In FY22, India hit a major milestone of merchandise exports of over USD400bn for the first time. This is a strong 44% higher than FY21 and a full 27% higher than the pre-pandemic year of FY19. In our Oct 2021 Insights (link), we highlighted that the growing trend of China+1 and PLI will improve the manufacturing opportunity for India. We believe the recent export performance is the first sign of India’s increasing role in world trade. Corporate India’s exports are at an inflection point and incrementally from here, PLI incentive will further drive the growth and establish India’s dominance in global trade.
Exports: How do the numbers stack up
Merchandise exports (excluding petroleum) outgrew GDP growth significantly over last year (34% vs 9%). Even on a 3-year and 5-year CAGR basis, exports have done better than GDP growth during the same period (refer to Figure 1 & 2). The sharp rise in exports in FY22 was led by Engineering goods (46.5%), Electronics (42%), Ready-made garments (31%), and Chemicals (20%). All in all, the quality of exports is improving with more share of exports from high value additive segments.
Changing World Order:
The world is shifting its global procurement preferences to diversify its dependence on China following the outbreak of the COVID-19 virus. India is rising to the occasion to take a higher incremental share. The US is India’s biggest trade partner since 1991. India’s share of total US imports has more than doubled to 2.6% in FY22 from 1% in 2002 (Refer Fig3). Shipments to the U.S. are up 49% in FY22. Australia, which is in the midst of a shrill trade battle with China, has made way for India, taking exports up 106% so far this year.
Further, India has inked landmark Free Trade Agreements (FTA) with Australia and UAE in the last 2 months. These FTAs allow 85% of goods exported to these countries at minimal duties. Additionally, negotiations with EU, UK, and Canada have also accelerated. Such agreements make access to large markets easier and give a big boost to exporting companies.
The Indian Government has thus taken the target of taking India’s merchandise exports to USD 1trillion by 2030 from USD 418bn in 2022 (11.5% CAGR). Several major and minor steps have been taken to incentivise and promote exports including trade agreements for favourable duties, PLI incentives to help be cost competitive, improving infrastructure (port, rail, road, electricity, industrial gas pipeline), tax incentives for new manufacturing set-ups, etc. These steps will help improve India’s market share in world exports which is currently significantly lower when compared with its Asian peers (refer Fig4).
AAA Portfolio Strategy: Capitalise on Export Opportunity
AAA portfolio companies are sectoral leaders in India with cost leadership, technical capability, long standing customer relationships, and proven reliability in cost and delivery. Many of them are truly the globally competitive and hence natural first choice for global OEMs looking for reliable sourcing partners. For instance, Navin Fluorine is a strong candidate for incremental orders from global majors in the ‘Plus One’ theme. In Feb2020 The company bagged a ₹2,900-crore multi-year export order from Honeywell Corporation and further similar size projects are at various stages of discussion. Schaeffler India has been selected as a manufacturing hub for certain products by its parent for exports to group entities across the world. KSB Pump has witnessed its 27% export growth in CY21 resulting in export contributing to 20% of revenue in CY21 vs 14% in CY14.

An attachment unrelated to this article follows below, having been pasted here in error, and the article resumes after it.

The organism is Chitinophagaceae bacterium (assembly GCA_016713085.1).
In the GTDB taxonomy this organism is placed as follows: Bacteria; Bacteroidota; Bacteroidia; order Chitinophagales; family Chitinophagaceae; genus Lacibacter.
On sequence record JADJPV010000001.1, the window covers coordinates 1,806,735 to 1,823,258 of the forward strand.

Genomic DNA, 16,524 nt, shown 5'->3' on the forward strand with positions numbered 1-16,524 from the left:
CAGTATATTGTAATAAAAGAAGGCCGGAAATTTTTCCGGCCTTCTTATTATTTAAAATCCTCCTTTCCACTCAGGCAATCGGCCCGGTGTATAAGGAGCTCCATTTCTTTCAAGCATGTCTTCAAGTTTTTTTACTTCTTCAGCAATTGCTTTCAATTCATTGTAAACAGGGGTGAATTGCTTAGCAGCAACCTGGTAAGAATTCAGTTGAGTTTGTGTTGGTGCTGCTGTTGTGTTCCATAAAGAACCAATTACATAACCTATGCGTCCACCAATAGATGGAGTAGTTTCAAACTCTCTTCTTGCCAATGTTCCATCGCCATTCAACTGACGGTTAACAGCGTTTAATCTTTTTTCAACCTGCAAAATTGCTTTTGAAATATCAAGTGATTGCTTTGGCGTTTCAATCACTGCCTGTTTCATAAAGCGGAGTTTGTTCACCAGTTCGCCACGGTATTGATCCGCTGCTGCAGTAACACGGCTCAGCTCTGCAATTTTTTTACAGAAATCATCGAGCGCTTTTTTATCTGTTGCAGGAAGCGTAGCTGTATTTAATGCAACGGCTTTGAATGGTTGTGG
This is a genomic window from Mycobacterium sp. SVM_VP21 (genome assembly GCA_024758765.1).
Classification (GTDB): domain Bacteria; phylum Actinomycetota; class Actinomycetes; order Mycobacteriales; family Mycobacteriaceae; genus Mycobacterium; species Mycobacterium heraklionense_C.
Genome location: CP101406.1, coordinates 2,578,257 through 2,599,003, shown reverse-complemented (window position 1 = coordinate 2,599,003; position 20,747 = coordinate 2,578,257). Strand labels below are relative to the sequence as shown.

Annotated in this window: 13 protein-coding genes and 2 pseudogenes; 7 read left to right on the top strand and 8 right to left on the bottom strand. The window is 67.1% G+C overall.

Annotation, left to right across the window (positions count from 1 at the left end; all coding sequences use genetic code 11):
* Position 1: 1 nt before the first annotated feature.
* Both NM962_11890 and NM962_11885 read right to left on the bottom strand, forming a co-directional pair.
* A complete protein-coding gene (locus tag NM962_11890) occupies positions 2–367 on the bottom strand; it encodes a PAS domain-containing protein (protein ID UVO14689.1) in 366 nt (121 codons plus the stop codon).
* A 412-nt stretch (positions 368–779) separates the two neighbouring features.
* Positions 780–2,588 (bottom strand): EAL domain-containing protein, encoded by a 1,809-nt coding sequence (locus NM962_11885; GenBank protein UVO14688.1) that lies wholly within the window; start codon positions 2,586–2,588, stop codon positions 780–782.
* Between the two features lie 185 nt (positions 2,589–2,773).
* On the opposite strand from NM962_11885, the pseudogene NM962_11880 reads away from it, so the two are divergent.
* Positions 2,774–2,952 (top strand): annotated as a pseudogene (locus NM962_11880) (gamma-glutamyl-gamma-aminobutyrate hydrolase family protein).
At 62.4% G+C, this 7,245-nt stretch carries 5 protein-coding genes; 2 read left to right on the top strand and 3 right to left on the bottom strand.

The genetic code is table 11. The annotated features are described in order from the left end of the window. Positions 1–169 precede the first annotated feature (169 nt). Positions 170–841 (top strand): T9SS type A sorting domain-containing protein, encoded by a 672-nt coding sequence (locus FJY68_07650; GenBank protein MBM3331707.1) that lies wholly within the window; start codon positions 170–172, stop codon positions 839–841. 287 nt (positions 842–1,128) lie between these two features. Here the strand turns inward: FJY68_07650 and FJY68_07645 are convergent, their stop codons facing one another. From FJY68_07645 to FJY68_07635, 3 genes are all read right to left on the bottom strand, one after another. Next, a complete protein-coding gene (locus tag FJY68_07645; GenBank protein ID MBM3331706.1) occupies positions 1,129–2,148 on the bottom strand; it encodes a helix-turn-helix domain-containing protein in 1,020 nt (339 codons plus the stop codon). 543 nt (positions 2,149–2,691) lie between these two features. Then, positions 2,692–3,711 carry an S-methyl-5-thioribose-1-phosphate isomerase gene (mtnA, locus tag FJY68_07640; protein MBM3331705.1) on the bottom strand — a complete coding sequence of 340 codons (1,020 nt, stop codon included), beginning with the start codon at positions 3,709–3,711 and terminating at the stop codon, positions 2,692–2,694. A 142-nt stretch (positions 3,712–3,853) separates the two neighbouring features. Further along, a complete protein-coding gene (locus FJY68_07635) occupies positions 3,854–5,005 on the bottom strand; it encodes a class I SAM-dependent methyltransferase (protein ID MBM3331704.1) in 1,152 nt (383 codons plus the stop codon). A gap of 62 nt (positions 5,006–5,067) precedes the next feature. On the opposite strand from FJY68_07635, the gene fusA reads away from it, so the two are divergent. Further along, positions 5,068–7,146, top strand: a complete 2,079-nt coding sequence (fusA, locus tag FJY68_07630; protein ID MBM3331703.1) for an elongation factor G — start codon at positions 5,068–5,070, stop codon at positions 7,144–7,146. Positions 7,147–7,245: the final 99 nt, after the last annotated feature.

Thus, the rising export opportunities will enable our portfolio companies to expand the 2Ms (Market Size and Market Share) of our 3M Investment Approach and in the process, will further boost their earnings growth.
Undoubtedly, high inflation and tightening monetary policy by US FED are causing volatility in the global markets. However, India is passing through an interesting phase. Record GST collection in April, strong growth in e-way bills, higher tax collection, PLI support by the government, and strong corporate balance sheet are important positive data points. While 4QFY22/1QFY23 results are likely to be under pressure due to rising inflation, we believe, Corporate India has improved its resilience significantly during the last few years. We continue to believe that market will remain volatile and advise investors to take volatility to their advantage.
Key Risks: Supply chain disruptions, faster than expected monetary tightening, geopolitical risks.
AAA PMS Performance